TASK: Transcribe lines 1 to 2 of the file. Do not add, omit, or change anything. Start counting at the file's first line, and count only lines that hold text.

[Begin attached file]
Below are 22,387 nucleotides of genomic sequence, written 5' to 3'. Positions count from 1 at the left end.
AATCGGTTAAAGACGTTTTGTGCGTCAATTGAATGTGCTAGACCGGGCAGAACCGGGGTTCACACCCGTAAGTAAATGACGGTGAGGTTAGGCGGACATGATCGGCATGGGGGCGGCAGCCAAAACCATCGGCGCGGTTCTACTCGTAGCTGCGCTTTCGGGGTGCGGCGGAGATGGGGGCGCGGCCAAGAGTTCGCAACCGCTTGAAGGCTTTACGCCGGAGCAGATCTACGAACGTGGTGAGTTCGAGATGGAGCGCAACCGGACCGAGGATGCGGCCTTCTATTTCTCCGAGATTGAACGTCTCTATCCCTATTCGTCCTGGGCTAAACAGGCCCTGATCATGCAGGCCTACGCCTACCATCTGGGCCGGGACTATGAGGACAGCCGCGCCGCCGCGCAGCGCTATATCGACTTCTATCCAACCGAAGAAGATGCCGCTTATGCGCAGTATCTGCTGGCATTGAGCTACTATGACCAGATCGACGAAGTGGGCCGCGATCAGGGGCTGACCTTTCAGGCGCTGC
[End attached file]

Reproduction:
Below are 22,387 nucleotides of genomic sequence, written 5' to 3'. Positions count from 1 at the left end.
AATCGGTTAAAGACGTTTTGTGCGTCAATTGAATGTGCTAGACCGGGCAGAACCGGGGTTCACACCCGTAAGTAAATGACGGTGAGGTTAGGCGGACATGATCGGCATGGGGGCGGCAGCCAAAACCATCGGCGCGGTTCTACTCGTAGCTGCGCTTTCGGGGTGCGGCGGAGATGGGGGCGCGGCCAAGAGTTCGCAACCGCTTGAAGGCTTTACGCCGGAGCAGATCTACGAACGTGGTGAGTTCGAGATGGAGCGCAACCGGACCGAGGATGCGGCCTTCTATTTCTCCGAGATTGAACGTCTCTATCCCTATTCGTCCTGGGCTAAACAGGCCCTGATCATGCAGGCCTACGCCTACCATCTGGGCCGGGACTATGAGGACAGCCGCGCCGCCGCGCAGCGCTATATCGACTTCTATCCAACCGAAGAAGATGCCGCTTATGCGCAGTATCTGCTGGCATTGAGCTACTATGACCAGATCGACGAAGTGGGCCGCGATCAGGGGCTGACCTTTCAGGCGCTGC